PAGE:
Former President Mohamed Nasheed urged the international community to make urgent commitments to reduce global carbon emissions at the 24th Conference of the Parties to the United Nations Framework Convention on Climate Change (COP24).
"We are not going to become the first victims of the climate crisis," stated Nasheed to delegates of 196 countries attending the climate talks intended to finalise the 'rule book' under which the 2015 Paris Agreement will be implemented.
Maldives is extremely vulnerable to climate change, with the 2018 report of the Inter-governmental Panel on Climate Change (IPCC), predicting that a 1.5C increase in global temperatures will have irreversible impacts on the entire nation.
"Climate change is a national security issue for us. It is an existential threat," stated Nasheed.
Despite the pressing need for progress, several participating nations of COP24 disagree on the technicalities of cutting fossil fuel emissions.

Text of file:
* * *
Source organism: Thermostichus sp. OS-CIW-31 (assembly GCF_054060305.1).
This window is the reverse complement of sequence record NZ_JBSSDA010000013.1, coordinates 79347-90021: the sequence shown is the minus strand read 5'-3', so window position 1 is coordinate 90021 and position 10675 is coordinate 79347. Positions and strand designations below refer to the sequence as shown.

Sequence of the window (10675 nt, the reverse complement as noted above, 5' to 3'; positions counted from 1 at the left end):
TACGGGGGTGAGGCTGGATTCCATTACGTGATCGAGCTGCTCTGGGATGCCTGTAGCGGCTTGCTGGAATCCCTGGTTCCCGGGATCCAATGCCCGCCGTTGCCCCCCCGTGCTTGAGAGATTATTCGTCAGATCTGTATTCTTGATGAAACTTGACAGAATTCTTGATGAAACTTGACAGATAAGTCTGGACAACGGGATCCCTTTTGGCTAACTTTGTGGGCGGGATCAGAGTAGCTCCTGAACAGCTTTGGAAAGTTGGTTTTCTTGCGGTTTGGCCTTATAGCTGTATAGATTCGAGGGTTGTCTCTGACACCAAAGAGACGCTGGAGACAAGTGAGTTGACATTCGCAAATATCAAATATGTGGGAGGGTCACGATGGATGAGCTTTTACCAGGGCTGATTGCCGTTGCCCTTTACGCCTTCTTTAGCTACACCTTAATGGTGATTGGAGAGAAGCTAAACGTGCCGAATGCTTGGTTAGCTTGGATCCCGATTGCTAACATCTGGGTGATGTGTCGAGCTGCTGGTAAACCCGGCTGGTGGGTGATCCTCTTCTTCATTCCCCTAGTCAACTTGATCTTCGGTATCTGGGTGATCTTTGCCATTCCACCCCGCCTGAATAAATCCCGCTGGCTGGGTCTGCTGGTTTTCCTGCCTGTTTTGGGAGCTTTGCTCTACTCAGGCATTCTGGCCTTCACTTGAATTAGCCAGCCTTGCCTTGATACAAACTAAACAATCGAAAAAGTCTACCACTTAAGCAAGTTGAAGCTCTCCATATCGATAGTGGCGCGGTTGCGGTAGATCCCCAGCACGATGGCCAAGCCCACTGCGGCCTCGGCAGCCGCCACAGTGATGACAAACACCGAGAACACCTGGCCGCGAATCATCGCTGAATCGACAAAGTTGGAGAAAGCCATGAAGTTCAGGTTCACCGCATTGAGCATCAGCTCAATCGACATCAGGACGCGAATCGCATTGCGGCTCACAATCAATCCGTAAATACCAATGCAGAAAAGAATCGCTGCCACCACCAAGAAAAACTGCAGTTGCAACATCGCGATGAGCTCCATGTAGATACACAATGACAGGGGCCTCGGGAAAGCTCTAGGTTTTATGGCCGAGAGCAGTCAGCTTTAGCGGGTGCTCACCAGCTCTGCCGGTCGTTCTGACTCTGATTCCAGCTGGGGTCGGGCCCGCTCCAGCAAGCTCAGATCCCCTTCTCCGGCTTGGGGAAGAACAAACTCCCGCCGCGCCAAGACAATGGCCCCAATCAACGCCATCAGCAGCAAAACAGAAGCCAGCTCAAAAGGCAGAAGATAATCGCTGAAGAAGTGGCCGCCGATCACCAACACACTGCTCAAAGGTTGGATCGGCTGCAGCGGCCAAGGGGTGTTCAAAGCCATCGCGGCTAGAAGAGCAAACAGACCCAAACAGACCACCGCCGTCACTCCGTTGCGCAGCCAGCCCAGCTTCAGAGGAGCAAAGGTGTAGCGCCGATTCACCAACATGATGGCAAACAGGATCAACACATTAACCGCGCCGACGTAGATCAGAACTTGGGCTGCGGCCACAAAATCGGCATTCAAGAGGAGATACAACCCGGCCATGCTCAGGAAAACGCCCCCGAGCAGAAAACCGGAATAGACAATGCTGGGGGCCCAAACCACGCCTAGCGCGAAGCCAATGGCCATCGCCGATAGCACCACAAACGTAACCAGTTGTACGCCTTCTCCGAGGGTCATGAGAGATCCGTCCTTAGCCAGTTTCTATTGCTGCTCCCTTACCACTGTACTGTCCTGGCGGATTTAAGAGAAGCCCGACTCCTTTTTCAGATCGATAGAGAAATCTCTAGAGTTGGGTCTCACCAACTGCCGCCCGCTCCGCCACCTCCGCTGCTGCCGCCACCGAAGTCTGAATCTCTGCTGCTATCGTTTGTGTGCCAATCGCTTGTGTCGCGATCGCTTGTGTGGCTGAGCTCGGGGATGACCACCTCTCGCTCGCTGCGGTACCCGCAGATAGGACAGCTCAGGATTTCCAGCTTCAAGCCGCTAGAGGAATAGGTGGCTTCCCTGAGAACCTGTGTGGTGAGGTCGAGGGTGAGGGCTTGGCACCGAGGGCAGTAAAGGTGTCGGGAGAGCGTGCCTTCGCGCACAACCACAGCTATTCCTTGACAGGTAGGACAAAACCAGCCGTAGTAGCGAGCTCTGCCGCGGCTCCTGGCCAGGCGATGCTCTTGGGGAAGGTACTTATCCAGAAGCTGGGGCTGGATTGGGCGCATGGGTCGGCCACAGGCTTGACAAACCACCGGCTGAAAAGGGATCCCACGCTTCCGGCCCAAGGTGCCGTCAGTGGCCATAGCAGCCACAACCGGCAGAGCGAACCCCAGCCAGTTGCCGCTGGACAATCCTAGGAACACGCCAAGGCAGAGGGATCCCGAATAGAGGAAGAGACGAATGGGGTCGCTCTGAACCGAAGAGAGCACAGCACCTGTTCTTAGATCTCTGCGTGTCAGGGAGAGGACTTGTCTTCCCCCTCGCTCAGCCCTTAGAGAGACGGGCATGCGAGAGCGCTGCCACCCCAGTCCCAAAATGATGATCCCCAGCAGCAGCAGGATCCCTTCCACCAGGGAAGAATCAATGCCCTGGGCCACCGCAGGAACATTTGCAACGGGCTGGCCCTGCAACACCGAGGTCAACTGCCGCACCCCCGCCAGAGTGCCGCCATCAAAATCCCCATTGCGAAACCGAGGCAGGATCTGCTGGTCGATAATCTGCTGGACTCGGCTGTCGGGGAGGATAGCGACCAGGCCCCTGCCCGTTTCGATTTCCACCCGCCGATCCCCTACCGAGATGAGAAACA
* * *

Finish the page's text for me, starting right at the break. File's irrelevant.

Nasheed referred to the lack of progress, stating that the same 'dinosaur language' of previous years was still used despite increased urgency.
A notable obstacle to a cohesive agreement occurred when Saudi Arabia, USA, Kuwait and Russia refused to formally “welcome” the IPCC’s report, which would necessitate higher quotas for carbon emission reductions. The economies of the aforementioned countries are heavily dependent on fossil fuels.
Nasheed was invited to head the Maldivian envoy to Katowice, Poland, by President Ibrahim Mohamed Solih.
The former president received global recognition for the speech he delivered at COP15, calling for cuts in global carbon emissions. Nasheed also orchestrated the world's first underwater cabinet meeting to emphasize the threat posed by sea level rise.